Safe Cell Technology is created out of unique material that is permanently encoded with specific signals or frequencies designed to interact with and change the quality of the electromagnetic field (EMF) emitting from cell phones. It converts the electromagnetic energy into low level infrared energy acting as a cell phone radiation protection shield drastically reducing the harmful effects of cell phone radiation.
The phone is placed in various positions on the head and body, including held to both ears, and all measurements are taken and reported to the FCC when the manufacturer is seeking approval. However, it should be noted that only the very highest SAR values for each type of radiation are included in final consideration for compliance with the FCC’s guidelines.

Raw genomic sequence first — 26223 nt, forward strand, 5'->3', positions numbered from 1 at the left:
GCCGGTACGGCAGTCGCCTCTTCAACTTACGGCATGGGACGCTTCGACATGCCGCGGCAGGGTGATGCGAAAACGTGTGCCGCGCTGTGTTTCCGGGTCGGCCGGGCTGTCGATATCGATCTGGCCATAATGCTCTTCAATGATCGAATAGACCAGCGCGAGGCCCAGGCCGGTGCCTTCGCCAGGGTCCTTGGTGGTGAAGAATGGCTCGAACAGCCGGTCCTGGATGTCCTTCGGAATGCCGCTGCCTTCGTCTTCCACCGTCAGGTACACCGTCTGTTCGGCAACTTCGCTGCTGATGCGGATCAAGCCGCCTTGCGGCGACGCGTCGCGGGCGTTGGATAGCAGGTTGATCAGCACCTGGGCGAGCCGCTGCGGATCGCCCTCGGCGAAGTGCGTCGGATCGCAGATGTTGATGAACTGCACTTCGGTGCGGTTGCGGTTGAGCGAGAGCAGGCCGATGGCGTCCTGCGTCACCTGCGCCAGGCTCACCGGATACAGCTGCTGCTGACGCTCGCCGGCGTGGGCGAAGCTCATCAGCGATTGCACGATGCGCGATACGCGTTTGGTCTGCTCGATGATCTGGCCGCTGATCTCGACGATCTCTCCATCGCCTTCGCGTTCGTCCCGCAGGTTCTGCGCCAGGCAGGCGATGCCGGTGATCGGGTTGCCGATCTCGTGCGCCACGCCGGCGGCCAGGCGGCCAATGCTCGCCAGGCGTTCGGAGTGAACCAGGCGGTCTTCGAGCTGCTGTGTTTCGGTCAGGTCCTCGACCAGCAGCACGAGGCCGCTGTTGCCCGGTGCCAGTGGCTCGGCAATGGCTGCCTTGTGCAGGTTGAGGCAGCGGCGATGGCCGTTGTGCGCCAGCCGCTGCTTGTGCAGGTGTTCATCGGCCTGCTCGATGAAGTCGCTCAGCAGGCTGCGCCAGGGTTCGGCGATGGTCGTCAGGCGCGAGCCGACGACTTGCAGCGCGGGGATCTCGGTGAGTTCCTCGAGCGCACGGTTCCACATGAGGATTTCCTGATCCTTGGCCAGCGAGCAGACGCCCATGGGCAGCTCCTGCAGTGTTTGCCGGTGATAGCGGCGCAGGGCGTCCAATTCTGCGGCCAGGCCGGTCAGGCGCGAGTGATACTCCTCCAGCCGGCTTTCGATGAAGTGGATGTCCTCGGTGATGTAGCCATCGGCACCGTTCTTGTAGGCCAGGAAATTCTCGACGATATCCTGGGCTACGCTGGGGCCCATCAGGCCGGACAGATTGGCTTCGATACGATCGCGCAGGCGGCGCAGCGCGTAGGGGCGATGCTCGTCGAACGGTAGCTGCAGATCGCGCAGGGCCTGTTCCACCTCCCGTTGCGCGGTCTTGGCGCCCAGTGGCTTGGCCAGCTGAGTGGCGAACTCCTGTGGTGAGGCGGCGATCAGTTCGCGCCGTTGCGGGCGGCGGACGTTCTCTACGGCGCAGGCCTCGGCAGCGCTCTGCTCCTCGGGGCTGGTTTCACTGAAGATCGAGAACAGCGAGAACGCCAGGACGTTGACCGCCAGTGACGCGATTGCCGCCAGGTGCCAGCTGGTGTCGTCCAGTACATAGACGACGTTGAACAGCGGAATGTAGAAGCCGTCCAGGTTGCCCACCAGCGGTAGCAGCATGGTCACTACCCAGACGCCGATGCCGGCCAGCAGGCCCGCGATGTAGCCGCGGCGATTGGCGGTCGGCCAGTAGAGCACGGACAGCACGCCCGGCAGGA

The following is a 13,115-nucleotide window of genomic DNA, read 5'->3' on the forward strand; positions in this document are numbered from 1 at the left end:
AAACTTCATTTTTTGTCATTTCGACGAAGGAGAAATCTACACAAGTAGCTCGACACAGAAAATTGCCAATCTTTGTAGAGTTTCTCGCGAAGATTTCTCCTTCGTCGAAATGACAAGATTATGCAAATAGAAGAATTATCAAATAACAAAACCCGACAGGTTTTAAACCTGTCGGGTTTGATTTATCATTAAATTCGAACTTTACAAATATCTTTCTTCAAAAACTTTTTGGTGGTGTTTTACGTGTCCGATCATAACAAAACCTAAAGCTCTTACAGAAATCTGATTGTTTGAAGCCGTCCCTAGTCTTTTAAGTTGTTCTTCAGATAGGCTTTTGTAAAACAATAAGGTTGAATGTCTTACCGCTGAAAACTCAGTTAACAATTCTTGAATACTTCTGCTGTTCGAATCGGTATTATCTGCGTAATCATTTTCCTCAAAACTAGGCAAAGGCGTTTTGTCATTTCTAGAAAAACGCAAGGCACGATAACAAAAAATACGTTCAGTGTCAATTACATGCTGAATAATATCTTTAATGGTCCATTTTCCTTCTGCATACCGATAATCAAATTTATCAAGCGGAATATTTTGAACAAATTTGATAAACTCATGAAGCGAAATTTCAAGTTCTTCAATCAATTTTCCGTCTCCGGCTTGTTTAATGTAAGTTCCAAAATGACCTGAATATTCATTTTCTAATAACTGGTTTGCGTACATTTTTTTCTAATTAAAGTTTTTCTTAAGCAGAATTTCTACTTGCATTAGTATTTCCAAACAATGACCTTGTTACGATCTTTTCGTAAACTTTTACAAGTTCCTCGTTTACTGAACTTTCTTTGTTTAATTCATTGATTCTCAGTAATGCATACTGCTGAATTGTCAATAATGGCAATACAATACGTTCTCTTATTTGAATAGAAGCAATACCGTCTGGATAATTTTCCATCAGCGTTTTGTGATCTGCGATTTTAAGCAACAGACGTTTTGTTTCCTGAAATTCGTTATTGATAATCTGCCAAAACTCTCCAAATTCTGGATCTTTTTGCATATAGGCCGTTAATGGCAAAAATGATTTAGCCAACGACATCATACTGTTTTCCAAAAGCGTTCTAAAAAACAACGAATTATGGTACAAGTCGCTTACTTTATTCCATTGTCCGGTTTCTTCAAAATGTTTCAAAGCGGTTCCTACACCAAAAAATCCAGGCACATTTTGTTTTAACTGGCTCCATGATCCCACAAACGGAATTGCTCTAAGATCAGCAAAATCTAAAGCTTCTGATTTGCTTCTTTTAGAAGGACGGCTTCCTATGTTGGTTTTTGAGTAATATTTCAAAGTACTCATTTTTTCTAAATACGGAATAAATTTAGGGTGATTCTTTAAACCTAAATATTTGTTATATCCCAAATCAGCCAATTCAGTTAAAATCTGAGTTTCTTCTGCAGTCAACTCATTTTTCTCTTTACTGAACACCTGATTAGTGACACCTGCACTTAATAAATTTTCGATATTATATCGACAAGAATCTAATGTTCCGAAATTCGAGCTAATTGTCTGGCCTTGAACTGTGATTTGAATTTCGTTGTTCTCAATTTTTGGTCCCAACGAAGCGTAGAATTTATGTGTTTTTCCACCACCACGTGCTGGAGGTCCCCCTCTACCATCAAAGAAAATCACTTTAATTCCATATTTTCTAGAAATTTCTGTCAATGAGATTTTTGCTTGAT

The phone is placed in various positions on the head and body, including held to both ears, and all measurements are taken and reported to the FCC when the manufacturer is seeking approval. However, it should be noted that only the very highest SAR values for each type of radiation are included in final consideration for compliance with the FCC’s guidelines.
So you are careful about NOT putting your radiation emitting mobile near your head. That’s good. But think about this: what body parts get the radiation when you put the thing on your pocket, bra, hat, purse, holster or elsewhere on your body? Now your vital and sometimes private organs are basically in contact with the source of the microwaves, getting the largest dose possible. Pocket Sticker is a high performance shielding patch that you stick onto your clothing which reflects that radiation away from your body.